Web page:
Dance History: Politics, Practices and Perspectives

13 March 2010
Roehampton University

A one-day symposium hosted jointly by the Centre for Dance Research at Roehampton University and the Society for Dance Research

An international cast of presenters addressed issues of pedagogy, embodiment, re-invention, authenticity, ignored histories, pre-histories, political contexts and historical transitions. Accepted papers will employ case studies with European, American, Asian and African perspectives across theatrical, social and non-western dance forms.


Published by the Society for Dance Research, the proceedings can be downloaded from the SDR website. (Note: the pdf is 16MB and may take a while to download.)


Panel 1

  • Steffi Schroedter, Forschungsinstitut für Musiktheater der Universität, Bayreuth, Germany: Paris, qui danse: Movement and Sound Spaces between the July Monarchy and the Second French Empire
  • Noémie Solomon, New York University, USA: Unworking Dance, Redoing Gesture: The Reinvention of History and Subjectivity in French Contemporary Choreography
  • Víctor Durà-Vilà, Durham University, UK: Versatility versus authenticity: a positive answer to a false dilemma
  • Chair: Stephanie Jordan (Roehampton University)

Panel 2

  • Michael Huxley, De Montfort University, UK: “It’s a different way of thinking about dance history isn’t it?” — a student perspective on dance history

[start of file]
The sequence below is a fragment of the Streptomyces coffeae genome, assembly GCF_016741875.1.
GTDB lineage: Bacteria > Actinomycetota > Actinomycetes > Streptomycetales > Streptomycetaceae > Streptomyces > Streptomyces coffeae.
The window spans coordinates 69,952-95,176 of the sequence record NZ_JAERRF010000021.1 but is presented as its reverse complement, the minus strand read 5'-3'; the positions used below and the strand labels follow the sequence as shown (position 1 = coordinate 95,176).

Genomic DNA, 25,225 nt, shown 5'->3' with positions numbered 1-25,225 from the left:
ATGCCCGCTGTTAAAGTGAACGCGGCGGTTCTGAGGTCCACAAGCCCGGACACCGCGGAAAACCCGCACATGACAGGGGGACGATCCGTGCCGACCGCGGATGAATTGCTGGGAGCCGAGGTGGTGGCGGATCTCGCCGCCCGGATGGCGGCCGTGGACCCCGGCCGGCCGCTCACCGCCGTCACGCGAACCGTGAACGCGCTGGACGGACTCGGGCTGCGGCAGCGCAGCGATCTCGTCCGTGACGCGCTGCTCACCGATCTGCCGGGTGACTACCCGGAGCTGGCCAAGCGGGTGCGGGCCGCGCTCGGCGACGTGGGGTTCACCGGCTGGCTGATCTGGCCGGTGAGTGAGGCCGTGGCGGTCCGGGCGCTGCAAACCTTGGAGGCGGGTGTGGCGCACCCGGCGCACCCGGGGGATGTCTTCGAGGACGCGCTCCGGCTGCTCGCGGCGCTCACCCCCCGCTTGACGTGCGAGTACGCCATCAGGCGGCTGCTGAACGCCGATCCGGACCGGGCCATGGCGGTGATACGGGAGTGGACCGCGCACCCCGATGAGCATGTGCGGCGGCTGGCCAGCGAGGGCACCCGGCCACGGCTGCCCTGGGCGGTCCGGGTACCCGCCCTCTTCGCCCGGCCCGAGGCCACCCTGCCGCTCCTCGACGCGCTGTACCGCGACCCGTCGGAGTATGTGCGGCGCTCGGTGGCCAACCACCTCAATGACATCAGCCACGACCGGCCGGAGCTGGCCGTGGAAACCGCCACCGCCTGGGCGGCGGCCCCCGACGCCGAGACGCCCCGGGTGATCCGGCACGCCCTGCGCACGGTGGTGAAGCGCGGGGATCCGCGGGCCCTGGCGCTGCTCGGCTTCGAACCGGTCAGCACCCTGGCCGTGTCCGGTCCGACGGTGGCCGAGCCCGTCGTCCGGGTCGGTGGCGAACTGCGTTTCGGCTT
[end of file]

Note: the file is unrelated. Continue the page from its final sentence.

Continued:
• Hanna Järvinen and Anne Makkonen, Theatre Academy, Finland: Can We Dance History?
  • Chair: Jane Pritchard (Victoria and Albert Museum, Chair Society for Dance Research)

Panel 3

  • Camelia Lenart, State University of New York at Albany, USA: Turning the Tide and Reconstructing the Politics – a New Perspective on Martha Graham’s Tour to Britain in 1954 and the Response to Its Political and Artistic Complexity
  • Jane Carr, Laban, UK: Issues of control and agency: Contemplating Cunningham’s Legacy
  • Henrietta Bannerman, The Place, UK: The Author Revived in the Name of Judson
  • Chair: Helena Hammond (Surrey University)

Panel 4 and Plenary Session

  • Alida Green, University of Pretoria, South Africa: Choreographing the future: writing a South African children’s ballroom dance history
  • Stacey Prickett, Roehampton University, UK: The People’s Dance: workers, politics and movement in 1930s Britain
  • Chairs: Geraldine Morris and Larraine Nicholas (Roehampton University)